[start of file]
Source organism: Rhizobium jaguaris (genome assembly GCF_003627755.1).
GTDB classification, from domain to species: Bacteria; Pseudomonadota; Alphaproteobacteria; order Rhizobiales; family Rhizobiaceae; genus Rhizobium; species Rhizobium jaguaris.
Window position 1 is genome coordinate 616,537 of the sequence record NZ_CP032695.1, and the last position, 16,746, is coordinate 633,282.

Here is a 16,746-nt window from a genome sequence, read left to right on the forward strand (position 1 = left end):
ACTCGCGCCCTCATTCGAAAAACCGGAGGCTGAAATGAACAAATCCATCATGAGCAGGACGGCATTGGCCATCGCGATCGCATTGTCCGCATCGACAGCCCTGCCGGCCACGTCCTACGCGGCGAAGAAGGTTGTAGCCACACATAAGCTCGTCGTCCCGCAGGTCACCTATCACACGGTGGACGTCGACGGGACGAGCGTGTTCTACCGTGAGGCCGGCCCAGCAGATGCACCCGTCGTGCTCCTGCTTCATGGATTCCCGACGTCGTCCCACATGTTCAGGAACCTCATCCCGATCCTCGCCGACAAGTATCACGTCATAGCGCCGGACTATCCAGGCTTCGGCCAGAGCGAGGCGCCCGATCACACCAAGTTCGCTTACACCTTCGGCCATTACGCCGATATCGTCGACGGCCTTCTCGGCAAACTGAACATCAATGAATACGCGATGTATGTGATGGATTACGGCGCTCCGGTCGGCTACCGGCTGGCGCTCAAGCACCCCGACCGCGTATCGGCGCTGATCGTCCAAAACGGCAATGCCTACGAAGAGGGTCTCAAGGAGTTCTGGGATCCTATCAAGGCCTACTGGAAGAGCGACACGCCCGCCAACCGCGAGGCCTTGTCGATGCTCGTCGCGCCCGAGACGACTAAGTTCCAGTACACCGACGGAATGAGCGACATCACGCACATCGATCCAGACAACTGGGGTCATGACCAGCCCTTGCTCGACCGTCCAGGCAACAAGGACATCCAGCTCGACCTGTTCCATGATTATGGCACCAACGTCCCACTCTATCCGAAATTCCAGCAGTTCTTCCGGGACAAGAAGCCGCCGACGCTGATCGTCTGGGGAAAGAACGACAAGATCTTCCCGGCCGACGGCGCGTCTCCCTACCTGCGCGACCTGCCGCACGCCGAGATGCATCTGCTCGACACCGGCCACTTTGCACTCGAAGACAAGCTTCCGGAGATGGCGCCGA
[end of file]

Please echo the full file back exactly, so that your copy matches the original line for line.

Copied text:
Source organism: Rhizobium jaguaris (genome assembly GCF_003627755.1).
GTDB classification, from domain to species: Bacteria; Pseudomonadota; Alphaproteobacteria; order Rhizobiales; family Rhizobiaceae; genus Rhizobium; species Rhizobium jaguaris.
Window position 1 is genome coordinate 616,537 of the sequence record NZ_CP032695.1, and the last position, 16,746, is coordinate 633,282.

Here is a 16,746-nt window from a genome sequence, read left to right on the forward strand (position 1 = left end):
ACTCGCGCCCTCATTCGAAAAACCGGAGGCTGAAATGAACAAATCCATCATGAGCAGGACGGCATTGGCCATCGCGATCGCATTGTCCGCATCGACAGCCCTGCCGGCCACGTCCTACGCGGCGAAGAAGGTTGTAGCCACACATAAGCTCGTCGTCCCGCAGGTCACCTATCACACGGTGGACGTCGACGGGACGAGCGTGTTCTACCGTGAGGCCGGCCCAGCAGATGCACCCGTCGTGCTCCTGCTTCATGGATTCCCGACGTCGTCCCACATGTTCAGGAACCTCATCCCGATCCTCGCCGACAAGTATCACGTCATAGCGCCGGACTATCCAGGCTTCGGCCAGAGCGAGGCGCCCGATCACACCAAGTTCGCTTACACCTTCGGCCATTACGCCGATATCGTCGACGGCCTTCTCGGCAAACTGAACATCAATGAATACGCGATGTATGTGATGGATTACGGCGCTCCGGTCGGCTACCGGCTGGCGCTCAAGCACCCCGACCGCGTATCGGCGCTGATCGTCCAAAACGGCAATGCCTACGAAGAGGGTCTCAAGGAGTTCTGGGATCCTATCAAGGCCTACTGGAAGAGCGACACGCCCGCCAACCGCGAGGCCTTGTCGATGCTCGTCGCGCCCGAGACGACTAAGTTCCAGTACACCGACGGAATGAGCGACATCACGCACATCGATCCAGACAACTGGGGTCATGACCAGCCCTTGCTCGACCGTCCAGGCAACAAGGACATCCAGCTCGACCTGTTCCATGATTATGGCACCAACGTCCCACTCTATCCGAAATTCCAGCAGTTCTTCCGGGACAAGAAGCCGCCGACGCTGATCGTCTGGGGAAAGAACGACAAGATCTTCCCGGCCGACGGCGCGTCTCCCTACCTGCGCGACCTGCCGCACGCCGAGATGCATCTGCTCGACACCGGCCACTTTGCACTCGAAGACAAGCTTCCGGAGATGGCGCCGA